“Cloverfield” is a unique monster film for many reasons. One of the unusual things about it is chronicler of the action, “Hud”, is only actually seen for about three minutes on the film.
The rest of Hud we hear.
His reactions in voice-over narrate the mysteries of J.J. Abrams all-American monster presented for our hopeful approval and obsession, in the vein of Japan’s fixation with Godzilla.
In American cinematic monster loving history, I imagine only King Kong, Freddy, the Pinhead guys, Michael Myers and Jaws’ shark probably come even remotely close to the popularity of the Japanese reptilian fire breathing monster from the deep.
TJ Miller’s comedy and sketch theatre background has served him well for this particular film; it is his ability to improvise on the spot that made Abrams selection a wise one.
“There’s no doubt my sketch and improve background helped me out for this role,” Miller told me yesterday. “I was able to come up with my own lines here and there, and use humor for key scenes to offset the tense moments.”
Miller came from Colorado, and during his college years he studied at the British American Drama Academy in Oxford, England. Afterwards his background was confined mostly to local comedy work in Chicago and touring the surrounding area, as well as creating the comedy website, VeryBadPorn.com.
Miller said, “I was in a sketch troupe called receSs in college, then moved to Chicago after school and really knocked out a lot of stand up.
His comedic influences are eclectic. “I love Steve Martin, W.C. Fields, The Marx Brothers, Woody Allen, they all were a big influence on me.”
Miller had an eventful year in 2007 after ABC cast him as Marmaduke Brooker in the since shuttered series, “Carpoolers.” It was that year he worked secretively along with several unknown actors on J.J. Abrams locked-down, hyped up “Cloverfield” project.
He talked about the stern warnings he received when he signed on for the film. “We were all told ‘forget it’, you couldn’t tell anyone, even your family. For like, six months we had to keep it under wraps which is really hard for me because I like to tell people what’s going on, but yeah, it was made crystal clear dire consequences would await if we talked about it.I didn’t even get the script until after I signed a contract for the project, and even when I did get the script I wasn’t told what was going on.”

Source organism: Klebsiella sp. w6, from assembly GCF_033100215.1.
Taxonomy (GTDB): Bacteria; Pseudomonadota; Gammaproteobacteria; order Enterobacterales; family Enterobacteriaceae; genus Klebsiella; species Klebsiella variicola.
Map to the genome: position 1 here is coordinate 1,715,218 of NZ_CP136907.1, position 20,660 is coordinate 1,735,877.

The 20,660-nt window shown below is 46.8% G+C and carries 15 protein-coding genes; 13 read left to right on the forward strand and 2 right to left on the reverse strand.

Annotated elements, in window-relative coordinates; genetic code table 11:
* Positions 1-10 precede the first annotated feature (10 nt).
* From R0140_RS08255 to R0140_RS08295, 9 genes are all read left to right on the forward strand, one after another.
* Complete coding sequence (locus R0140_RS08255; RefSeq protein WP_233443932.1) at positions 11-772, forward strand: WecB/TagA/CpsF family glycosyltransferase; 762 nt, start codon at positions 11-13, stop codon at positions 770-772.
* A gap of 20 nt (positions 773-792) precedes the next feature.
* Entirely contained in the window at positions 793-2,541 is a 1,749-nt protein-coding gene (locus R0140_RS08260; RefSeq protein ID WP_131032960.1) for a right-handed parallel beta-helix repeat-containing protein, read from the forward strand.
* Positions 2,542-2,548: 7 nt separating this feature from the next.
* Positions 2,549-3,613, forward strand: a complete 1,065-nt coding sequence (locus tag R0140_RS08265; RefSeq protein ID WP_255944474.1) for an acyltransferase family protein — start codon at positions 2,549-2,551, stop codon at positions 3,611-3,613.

The hardest thing in filming “Cloverfield” for Miller along with the secrecy was the acting off camera via his voice to the action he wasn’t seeing, except off the notes off the script.
“Lots of imagining going on, the voice over for me was the hardest in Cloverfield , the ADR and all the heavy breathing, odd noises and panting during the running scenes, keeping the voice over in sync with the film, and the majority of it being done in special effects and after the fact, it was hard. Until I was able to see some early rendered special effects, it was hard to imagine how Hud’s take on what he was ‘seeing’ would come out like.”
Miller shared his favorite scenes in the film.
“The scenes with Lizzy, talking to her in the tunnel, all that was improvised and she reacts to me with genuine laughter. Those scenes worked great in my opinion. I loved their relationship; that was a sweet scene.”
Now that “Cloverfield” is behind him, Miller noted he was fielding film and television offers simultaneously.
“I am on a DreamWorks comedy right now called, ‘She’s Out Of My League,’ and after that lots of comedy stand up work.”
Any plans to pitch a television show with his Chicago comedy co-horts?
“I would love to pitch a travel and drinking show with (comedian) Nick Vatterott, he’s hilarious and we work together well onstage, that would be an awesome show; it could be a ‘Drinking in Scotland’ show.”